Following: The First Step to Leading

By: Tamara Lucas Copeland

One small-staff exec shares why you first need to follow in order to lead better.

When my son was six or seven years old, I noticed that he almost always followed the lead of his friends. One day, I took him aside to explain that he could, and should, try to lead sometime. With great wisdom, he said, "Mom, someone has to follow. Everyone can't be a leader." Years later, his quiet style of leadership is emerging, but early in his life he had already learned the importance of following.

My son's lesson illustrates that there are many steps to becoming an effective leader. Some leaders new to an organization begin by reading the strategic plan, the operational plan, and every document that the organization has produced over the last year, three years, or five years. Others meet with the staff and the board, and then there are some who contend that immersing themselves in the latest professional papers and the thinking of academic leaders in the field is the first step toward strong leadership. While all of these are important, I believe nothing is as powerful or as important as going out to meet with your constituents in their space. In fact, throughout my 20-plus years leading membership organizations, I have learned that an effective leader leads first by following. In order to follow, you must know what your constituents need and want.

Step One: Get Out and Ask Them

It might seem obvious, but I'm surprised by the number of leaders who rarely or never meet with constituents. The visit is important both in establishing a relationship and in learning about your organization from the perspective of the users of your products and services.

What do you want from that first meeting? You want to learn about the individuals and what their motivations are. What are their professional goals? What do they see as the role of your organization in helping to achieve those goals? You want to leave the meeting having established yourself and your organization as a viable and necessary partner for your constituent's success.

You want to use this first meeting to establish the foundation for a long-lasting relationship. Beforehand, learn as much as you can about the individual with whom you are meeting: her professional and academic background, family, hobbies—it's all important. Review the organization's website. Know how it is publicly framing the organization's work, accomplishments, and goals. Ask your board and staff members to define what the relationship has been with this constituent. How has the organization experienced your organization?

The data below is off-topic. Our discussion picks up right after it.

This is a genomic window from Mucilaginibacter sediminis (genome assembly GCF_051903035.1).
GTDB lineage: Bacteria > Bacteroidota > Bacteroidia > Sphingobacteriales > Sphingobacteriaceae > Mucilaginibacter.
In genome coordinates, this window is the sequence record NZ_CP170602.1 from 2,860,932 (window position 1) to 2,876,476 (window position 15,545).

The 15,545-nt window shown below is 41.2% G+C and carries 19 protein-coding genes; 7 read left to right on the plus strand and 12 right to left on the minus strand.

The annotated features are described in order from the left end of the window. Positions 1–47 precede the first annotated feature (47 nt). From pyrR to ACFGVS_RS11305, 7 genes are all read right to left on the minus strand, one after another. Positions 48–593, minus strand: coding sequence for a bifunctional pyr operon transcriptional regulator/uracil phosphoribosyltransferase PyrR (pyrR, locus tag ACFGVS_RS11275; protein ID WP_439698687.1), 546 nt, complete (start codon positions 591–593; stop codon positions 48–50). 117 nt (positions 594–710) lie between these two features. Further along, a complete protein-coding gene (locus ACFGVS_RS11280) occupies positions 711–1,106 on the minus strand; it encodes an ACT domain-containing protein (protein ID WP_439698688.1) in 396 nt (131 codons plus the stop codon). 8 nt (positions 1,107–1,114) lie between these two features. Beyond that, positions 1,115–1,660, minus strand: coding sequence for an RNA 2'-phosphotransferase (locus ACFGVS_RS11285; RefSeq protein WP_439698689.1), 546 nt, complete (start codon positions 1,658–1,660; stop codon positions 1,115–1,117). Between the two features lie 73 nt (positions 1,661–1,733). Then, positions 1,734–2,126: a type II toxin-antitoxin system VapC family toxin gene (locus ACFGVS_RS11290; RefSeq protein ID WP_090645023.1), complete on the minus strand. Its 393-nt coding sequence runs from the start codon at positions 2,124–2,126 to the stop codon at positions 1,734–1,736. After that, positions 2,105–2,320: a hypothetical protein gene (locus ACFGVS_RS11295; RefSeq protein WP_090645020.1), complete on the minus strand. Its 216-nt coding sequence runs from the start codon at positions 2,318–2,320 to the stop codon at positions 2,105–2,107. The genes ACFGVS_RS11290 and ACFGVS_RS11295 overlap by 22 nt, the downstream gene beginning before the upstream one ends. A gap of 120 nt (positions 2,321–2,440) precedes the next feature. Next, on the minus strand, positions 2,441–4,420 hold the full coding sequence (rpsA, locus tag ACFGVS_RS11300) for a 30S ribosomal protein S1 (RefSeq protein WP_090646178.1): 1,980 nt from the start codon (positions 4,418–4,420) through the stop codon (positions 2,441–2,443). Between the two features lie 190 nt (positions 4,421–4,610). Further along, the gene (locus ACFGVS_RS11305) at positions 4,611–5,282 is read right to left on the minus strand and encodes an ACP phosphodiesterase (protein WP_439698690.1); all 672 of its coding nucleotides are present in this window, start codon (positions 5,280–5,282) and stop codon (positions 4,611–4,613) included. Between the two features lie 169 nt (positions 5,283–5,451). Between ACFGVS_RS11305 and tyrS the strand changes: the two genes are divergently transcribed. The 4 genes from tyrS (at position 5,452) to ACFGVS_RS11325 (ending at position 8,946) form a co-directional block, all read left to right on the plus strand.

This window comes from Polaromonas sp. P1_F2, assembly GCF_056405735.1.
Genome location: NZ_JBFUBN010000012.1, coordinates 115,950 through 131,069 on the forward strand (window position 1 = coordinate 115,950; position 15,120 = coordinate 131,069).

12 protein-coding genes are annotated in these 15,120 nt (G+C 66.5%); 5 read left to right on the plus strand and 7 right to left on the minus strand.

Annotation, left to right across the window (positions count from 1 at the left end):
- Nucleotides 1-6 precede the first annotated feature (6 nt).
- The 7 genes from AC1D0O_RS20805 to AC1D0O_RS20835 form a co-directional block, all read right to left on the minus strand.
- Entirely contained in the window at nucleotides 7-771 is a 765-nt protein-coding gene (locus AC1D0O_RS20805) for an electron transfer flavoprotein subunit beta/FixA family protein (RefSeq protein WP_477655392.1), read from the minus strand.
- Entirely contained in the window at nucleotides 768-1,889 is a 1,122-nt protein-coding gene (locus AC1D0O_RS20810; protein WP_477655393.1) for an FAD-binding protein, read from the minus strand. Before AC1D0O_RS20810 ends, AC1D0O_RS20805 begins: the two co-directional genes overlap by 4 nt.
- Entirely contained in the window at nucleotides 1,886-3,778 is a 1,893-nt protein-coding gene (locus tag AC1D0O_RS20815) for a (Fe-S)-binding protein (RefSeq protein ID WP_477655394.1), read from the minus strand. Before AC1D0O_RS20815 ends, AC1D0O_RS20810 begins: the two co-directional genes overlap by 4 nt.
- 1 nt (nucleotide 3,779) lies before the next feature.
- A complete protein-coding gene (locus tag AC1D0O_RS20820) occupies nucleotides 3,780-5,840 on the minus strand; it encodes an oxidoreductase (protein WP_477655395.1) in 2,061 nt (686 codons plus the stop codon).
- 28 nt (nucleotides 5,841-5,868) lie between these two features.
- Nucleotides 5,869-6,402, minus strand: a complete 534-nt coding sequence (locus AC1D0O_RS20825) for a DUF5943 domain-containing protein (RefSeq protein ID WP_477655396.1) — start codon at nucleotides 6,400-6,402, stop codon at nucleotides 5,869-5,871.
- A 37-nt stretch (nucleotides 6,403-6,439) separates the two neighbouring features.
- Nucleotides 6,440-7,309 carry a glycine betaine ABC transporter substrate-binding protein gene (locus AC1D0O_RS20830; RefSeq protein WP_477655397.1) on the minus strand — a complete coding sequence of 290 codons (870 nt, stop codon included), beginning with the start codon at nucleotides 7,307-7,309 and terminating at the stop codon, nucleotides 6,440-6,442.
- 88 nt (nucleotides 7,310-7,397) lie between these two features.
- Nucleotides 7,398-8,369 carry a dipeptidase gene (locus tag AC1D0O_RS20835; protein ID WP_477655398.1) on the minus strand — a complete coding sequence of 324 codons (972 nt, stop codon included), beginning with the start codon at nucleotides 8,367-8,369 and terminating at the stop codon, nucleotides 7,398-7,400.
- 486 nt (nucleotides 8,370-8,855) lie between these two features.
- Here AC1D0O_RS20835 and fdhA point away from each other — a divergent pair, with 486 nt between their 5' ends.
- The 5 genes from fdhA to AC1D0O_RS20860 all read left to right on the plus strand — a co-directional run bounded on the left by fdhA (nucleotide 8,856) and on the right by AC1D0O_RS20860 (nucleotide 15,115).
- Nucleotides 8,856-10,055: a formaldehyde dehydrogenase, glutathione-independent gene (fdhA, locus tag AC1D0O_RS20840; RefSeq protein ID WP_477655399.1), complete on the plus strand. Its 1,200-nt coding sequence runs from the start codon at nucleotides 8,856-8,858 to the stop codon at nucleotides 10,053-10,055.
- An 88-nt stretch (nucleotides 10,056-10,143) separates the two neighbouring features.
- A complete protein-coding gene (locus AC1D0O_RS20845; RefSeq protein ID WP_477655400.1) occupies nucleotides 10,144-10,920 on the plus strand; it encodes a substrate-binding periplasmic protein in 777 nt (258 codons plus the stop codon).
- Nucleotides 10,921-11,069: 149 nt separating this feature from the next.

Because this individual is a constituent, your objectives must be similar. You have to know enough about the constituent and her work to start the conversation and be able to lead it toward your shared vision and goals. The question becomes one of strategy: Is your strategic vision complementary? How can your organization work with your constituent to achieve the shared vision that will ultimately lead to the common goal you both share: success in your field?

Step Two: Follow Up

After the meeting is over, make sure you follow up with the constituent. The thank-you message isn't old fashioned. It's expected and appreciated, particularly when it is used not only to show that you valued the time and guidance that was shared but also to restate the actions you will take to accomplish what was discussed. Then, take the steps you said you would. Follow-up is critical in establishing your credibility, your sense of responsibility, and your capacity to be an agent for change. Follow-up should occur within a reasonable timeframe and should be visible, or made visible, to the constituent.

Over time, as you meet with multiple constituents, patterns of service needs will emerge, economies of scale will be suggested, and the broader needs of the community will slowly take shape. The relationship that you start on that day will help you to align your visions and your work. Your role as a partner in the day-to-day work and as a leader for a long-term strategy will grow from these early conversations. You are building a solid foundation for work that will continue for years. By following constituents' guidance and assimilating that into a larger vision, you will emerge as a leader who is grounded in the membership and working toward a commonly shared goal.

Tamara Lucas Copeland is president of the Washington Regional Association of Grantmakers in Washington, DC. Email: [email protected]

Small-Staff Stats

Name: Washington Regional Association of Grantmakers
Location: Washington, DC
Staff Size: 7 full-time employees, 4 part-time consultants
Members: 100
Budget: $1.23 million

Tamara Lucas Copeland

Tamara Lucas Copeland is president of the Washington Regional Association of Grantmakers in Washington, DC.